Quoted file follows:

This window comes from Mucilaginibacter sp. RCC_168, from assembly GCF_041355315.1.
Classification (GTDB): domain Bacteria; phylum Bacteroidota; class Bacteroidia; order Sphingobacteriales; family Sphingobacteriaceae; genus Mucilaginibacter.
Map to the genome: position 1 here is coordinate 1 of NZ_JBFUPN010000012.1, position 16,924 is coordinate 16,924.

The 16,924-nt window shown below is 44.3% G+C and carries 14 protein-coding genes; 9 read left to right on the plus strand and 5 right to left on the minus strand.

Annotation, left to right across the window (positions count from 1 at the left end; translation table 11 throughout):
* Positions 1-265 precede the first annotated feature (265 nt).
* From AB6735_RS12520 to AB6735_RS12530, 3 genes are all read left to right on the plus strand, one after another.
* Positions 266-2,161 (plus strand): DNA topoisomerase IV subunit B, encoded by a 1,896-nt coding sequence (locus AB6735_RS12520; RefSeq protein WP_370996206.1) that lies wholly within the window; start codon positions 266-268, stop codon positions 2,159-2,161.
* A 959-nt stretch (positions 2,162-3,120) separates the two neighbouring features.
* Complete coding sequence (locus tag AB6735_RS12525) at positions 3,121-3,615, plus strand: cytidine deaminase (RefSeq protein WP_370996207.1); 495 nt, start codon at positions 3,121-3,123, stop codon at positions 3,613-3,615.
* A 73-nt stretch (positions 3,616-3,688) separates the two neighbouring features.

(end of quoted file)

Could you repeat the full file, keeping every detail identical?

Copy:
This window comes from Mucilaginibacter sp. RCC_168, from assembly GCF_041355315.1.
Classification (GTDB): domain Bacteria; phylum Bacteroidota; class Bacteroidia; order Sphingobacteriales; family Sphingobacteriaceae; genus Mucilaginibacter.
Map to the genome: position 1 here is coordinate 1 of NZ_JBFUPN010000012.1, position 16,924 is coordinate 16,924.

The 16,924-nt window shown below is 44.3% G+C and carries 14 protein-coding genes; 9 read left to right on the plus strand and 5 right to left on the minus strand.

Annotation, left to right across the window (positions count from 1 at the left end; translation table 11 throughout):
* Positions 1-265 precede the first annotated feature (265 nt).
* From AB6735_RS12520 to AB6735_RS12530, 3 genes are all read left to right on the plus strand, one after another.
* Positions 266-2,161 (plus strand): DNA topoisomerase IV subunit B, encoded by a 1,896-nt coding sequence (locus AB6735_RS12520; RefSeq protein WP_370996206.1) that lies wholly within the window; start codon positions 266-268, stop codon positions 2,159-2,161.
* A 959-nt stretch (positions 2,162-3,120) separates the two neighbouring features.
* Complete coding sequence (locus tag AB6735_RS12525) at positions 3,121-3,615, plus strand: cytidine deaminase (RefSeq protein WP_370996207.1); 495 nt, start codon at positions 3,121-3,123, stop codon at positions 3,613-3,615.
* A 73-nt stretch (positions 3,616-3,688) separates the two neighbouring features.